The Adventures of Tom Bombadil

by J R R Tolkien

Hardcover, 2014



Local notes

Fic Tol





HarperCollins Publishers (2014), Edition: UK ed.


This revised and expanded edition of Tolkien's own Hobbit-inspired poetry includes previously unpublished poems and notes, and is beautifully illustrated by Narnia artist Pauline Baynes. 'Here is something that no devotee of the Hobbit epic can afford to miss, while awaiting a further instalment of the history of these fascinating people - a selection [of verses] offered as an 'interim report' to those interested in Hobbit-lore, and to any others who may find amusement in this mixed bag of old confections.' One of the most intriguing characters in The Lord of the Rings, the amusing and enigmatic Tom Bombadil, also appears in verses said to have been written by Hobbits and preserved in the 'Red Book' with stories of Bilbo and Frodo Baggins and their friends. The Adventures of Tom Bombadil collects these and other poems, mainly concerned with legends and jests of the Shire at the end of the Third Age. This special edition has been expanded to include earlier versions of some of Tolkien's poems, a fragment of a prose story with Tom Bombadil, and comprehensive notes by acclaimed Tolkien scholars Christina Scull and Wayne G. Hammond.… (more)


Original language


Original publication date


Physical description

4.92 inches

User reviews

LibraryThing member apsullivan
I actually had a VERY hard time finding this. When I did find it, it cost well over $100.00. I'd be surprised if many other people actually owned this. It's extremely rare.
LibraryThing member ClicksClan
Love that you can read this whole book in less than an hour. Makes for a nice filler book.

Find new favourites with each read; The Mewlips is delightfully creepy and there's bones, a foot and creepy faces in the picture.

'Beyond the Merlock Mountains, a long and lonely road,
Through the spider-shadows
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and the marsh of Tode,
And through the wood of hanging trees and the gallows weed,
And go to find the Mewlips, - and the Mewlips feed.'
(Page 46)

The pictures re all fantastic, I love the little bits of colour in them.

The book smells lovely (it's got that musty old vanilla smell) and feels really nice too. It's small but sturdy.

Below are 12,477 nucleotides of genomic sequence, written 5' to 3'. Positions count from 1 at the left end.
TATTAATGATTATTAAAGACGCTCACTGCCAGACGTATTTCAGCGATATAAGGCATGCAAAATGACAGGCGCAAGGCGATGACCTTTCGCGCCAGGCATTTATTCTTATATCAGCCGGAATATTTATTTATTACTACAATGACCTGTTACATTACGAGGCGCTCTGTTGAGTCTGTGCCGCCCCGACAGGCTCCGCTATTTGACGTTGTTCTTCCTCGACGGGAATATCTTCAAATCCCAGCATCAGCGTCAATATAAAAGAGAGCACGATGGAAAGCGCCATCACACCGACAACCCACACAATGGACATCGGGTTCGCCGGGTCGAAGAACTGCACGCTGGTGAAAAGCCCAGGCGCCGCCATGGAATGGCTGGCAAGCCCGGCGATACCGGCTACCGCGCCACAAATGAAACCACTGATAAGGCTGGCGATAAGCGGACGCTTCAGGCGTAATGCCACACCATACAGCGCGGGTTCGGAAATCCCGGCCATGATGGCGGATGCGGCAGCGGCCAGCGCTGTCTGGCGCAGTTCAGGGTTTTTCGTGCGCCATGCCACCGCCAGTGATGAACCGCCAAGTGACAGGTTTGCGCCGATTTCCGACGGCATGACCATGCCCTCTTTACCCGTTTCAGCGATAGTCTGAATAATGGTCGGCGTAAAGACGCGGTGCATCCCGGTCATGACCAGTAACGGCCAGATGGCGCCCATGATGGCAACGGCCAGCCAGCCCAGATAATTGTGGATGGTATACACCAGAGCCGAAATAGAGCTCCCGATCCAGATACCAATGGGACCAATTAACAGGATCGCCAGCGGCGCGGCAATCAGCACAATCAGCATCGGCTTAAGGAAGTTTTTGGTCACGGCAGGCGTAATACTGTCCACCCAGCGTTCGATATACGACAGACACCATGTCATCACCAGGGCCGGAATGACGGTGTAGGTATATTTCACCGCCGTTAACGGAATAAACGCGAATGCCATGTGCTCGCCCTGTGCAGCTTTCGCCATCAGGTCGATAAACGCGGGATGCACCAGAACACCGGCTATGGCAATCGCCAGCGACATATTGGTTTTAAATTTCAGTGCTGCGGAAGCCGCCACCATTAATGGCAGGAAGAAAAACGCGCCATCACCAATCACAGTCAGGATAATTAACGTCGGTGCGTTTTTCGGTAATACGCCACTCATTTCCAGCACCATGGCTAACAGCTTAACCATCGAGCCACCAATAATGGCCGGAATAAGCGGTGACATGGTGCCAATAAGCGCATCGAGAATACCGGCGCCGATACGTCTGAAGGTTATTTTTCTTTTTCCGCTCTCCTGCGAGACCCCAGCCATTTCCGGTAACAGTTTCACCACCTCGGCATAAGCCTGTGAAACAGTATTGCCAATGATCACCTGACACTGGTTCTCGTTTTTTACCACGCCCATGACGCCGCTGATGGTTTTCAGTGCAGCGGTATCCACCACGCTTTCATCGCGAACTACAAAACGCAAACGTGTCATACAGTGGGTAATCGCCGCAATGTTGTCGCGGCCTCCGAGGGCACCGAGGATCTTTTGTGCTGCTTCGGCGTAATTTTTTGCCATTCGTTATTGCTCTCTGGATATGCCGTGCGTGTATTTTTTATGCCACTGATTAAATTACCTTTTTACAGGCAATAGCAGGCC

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LibraryThing member BenKline
A super fun quick read of poems based on Tom Bombadil from The Fellowship of the Ring, as well as poems of other Middle-earth (and non-Middle Earth but fantasy trope) characters. Doesn't add any real depth to the character, but a quick entertaining hour of poems.
LibraryThing member DarthDeverell
In J.R.R. Tolkien's The Adventures of Tom Bombadil, editors Christina Scull and Wayne G. Hammond reprint Tolkien's 1962 volume, The Adventures of Tom Bombadil and Other Verses from the Red Book complete with Pauline Baynes' original illustrations. As part of Tolkien's mythology, these poems and
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stories represent part of the cultural background of Middle Earth. Bombadil himself appears in The Lord of the Rings while this also includes "Oliphaunt," a poem Samwise Gamgee recites in that volume. Tolkien's joy in language and styles of verse are sure to delight those who enjoy his writing while Scull and Hammond's commentary explores the evolution of the various poems. A little over half of this edition focuses on earlier versions of the poems and Tolkien's references, either to his own mythology or to Britain's history and languages. This edition will entertain fans of Tolkien as well as those who enjoy poetic stories.
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LibraryThing member Michael.Rimmer
As this isn't the first time I've read these poems, I already knew I was going to like them. The added elements in this edition are the commentaries on every poem by the editors, which usually include earlier variants of the core poems, together with a very brief outline by Tolkien of a never
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realised, stand-alone Tom Bombadil story. Well worth the relatively modest cover price, but I'd have happily paid more for better paper, a larger format and colour illustrations.
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LibraryThing member Andy_Dingley
This is about the 2014 edition.

A fat little Hobbit of a book – if Hobbits have university professors of literature and philology.

The original of this book was a slim volume of slim poems, illustrated by charming drawings. This edition is rather more, such that it's now three or four times the
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size. The first volume is a preface, introducing the context for the collection and the poems themselves. A worthy read. Then the poems, which are still light and charming, with their original illustrations. Now the real meat of this edition: the third volume is a series of literary critiques of each, usually included the full text of an earlier version, often very different.

For a light read, read the second volume. Preferably aloud, and ideally to an audience of cheese and ale-stuffed Hobbits.

The Tolkien scholar though will want to plough through all of it, including that second half. I say "plough" deliberately, as it's not the easiest of going. But if your interest is in Tolkien himself, or just deeply that of the Legendarium's development, rather than only scampering along to Sam's present, then this will be a heavy but rewarding read for you.
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½ (233 ratings; 3.7)
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